You know, I have a friend who is bipolar. Also, one of my favorite relatives was bipolar and we only found out due to a serious, stress-induced manic episode. I am a nerdy, shy person with relatively little relationship experience. (Especially compared to kids today, with their hook-ups and their polyamory and their music, it's just noise, noise...)

Anyway. It's possible that this potential relationship is dead - the guy doesn't understand bipolar disorder, he doesn't want to get into a relationship with someone who has it, he has personal history that you're not aware of, etc. Or he's just too dismayed by the letters that you wrote and can't back to his previous mental picture of you.

But I'd still give it another shot. If you don't hear from him in a few weeks, write him a medium-length email explaining in appropriate detail what happened and what's going on with you now. Tell him directly that you wanted to give him more detail, that you like him and would like to be in touch. Keep it sincere and not over-detailed - ie, a sentence explaining what bipolar disorder is rather than several paragraphs; a couple of sentences explaining what happened to you rather than several paragraphs, etc.

I can only speak for myself, but while it was not possible for me to forget per se some of the things that my relative said while manic (some of which were hurtful), I have always viewed those things as artifacts of her illness right along with the delusions that she suffered. She was quite old and died a year or so after recovering from her episode (thank goodness that she had some good times afterward) and I never felt less love for her but was only glad that she no longer had to keep her condition secret.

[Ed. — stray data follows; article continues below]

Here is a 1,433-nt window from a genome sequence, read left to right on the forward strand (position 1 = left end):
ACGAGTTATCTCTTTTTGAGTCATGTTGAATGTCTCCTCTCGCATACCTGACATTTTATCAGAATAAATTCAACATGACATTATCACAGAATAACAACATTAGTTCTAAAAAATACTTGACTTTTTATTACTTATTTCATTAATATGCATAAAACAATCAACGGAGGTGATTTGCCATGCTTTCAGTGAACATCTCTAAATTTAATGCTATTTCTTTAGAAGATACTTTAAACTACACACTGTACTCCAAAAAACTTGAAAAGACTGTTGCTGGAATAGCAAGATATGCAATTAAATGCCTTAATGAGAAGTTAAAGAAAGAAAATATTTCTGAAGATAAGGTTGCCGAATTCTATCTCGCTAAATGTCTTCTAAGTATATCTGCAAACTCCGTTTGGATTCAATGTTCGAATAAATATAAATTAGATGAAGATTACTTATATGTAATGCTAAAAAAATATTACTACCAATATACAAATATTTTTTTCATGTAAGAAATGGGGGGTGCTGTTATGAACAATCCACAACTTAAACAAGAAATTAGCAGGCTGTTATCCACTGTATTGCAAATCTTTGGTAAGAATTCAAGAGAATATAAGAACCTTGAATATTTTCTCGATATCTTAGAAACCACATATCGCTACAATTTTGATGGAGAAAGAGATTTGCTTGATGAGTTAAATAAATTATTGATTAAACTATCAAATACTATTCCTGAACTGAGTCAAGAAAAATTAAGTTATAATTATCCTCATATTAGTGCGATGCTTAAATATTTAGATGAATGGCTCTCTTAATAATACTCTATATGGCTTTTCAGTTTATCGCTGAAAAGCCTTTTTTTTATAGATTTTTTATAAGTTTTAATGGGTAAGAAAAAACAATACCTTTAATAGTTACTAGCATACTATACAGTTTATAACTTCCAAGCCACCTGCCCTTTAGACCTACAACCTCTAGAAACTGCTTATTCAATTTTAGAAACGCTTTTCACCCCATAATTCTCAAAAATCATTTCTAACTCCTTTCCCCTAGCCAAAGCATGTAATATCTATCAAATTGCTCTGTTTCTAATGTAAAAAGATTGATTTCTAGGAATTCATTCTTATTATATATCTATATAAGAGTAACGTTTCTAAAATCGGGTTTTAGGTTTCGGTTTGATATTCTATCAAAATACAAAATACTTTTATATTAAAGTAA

As to my bipolar friend - who is also on meds and is doing fine; that person had one episode that I know of a few years ago - it's never impacted my feelings about them at all. It just seems like any other illness to me. My friend is fine nearly all the time, and when they are sick they get treatment.
posted by Frowner at 7:58 AM on March 29, 2012 [1 favorite]

Give it up as dead. Plenty of fish and all
posted by MangyCarface at 7:58 AM on March 29, 2012 [3 favorites]

Does this person know you have bipolar? If it were me (I have bipolar), and enough time has passed since the first email, I'd straight up say that I had a manic episode, explain what that is, and ask if he wants to talk about it. If you want this person to be a fixture in your life in any permanent way, they're gonna have to know about your bipolar and either deal or not. Now's as good time as any to see if he can be a permanent person in your life.
posted by patheral at 8:06 AM on March 29, 2012 [1 favorite]

Oh hey, by "a more complete explanation" do you mean that you didn't tell anyone that you have a diagnosis, much less a biplar diagnosis? I think that if you want to pick back up with people that's an important fact for them to know - otherwise it leaves them with "was this drug-induced? Will it happen again at the drop of a hat? Is this person totally lying and a drama queen?" I think it's totally, totally appropriate to say that you have what is after all an illness and are being treated for it.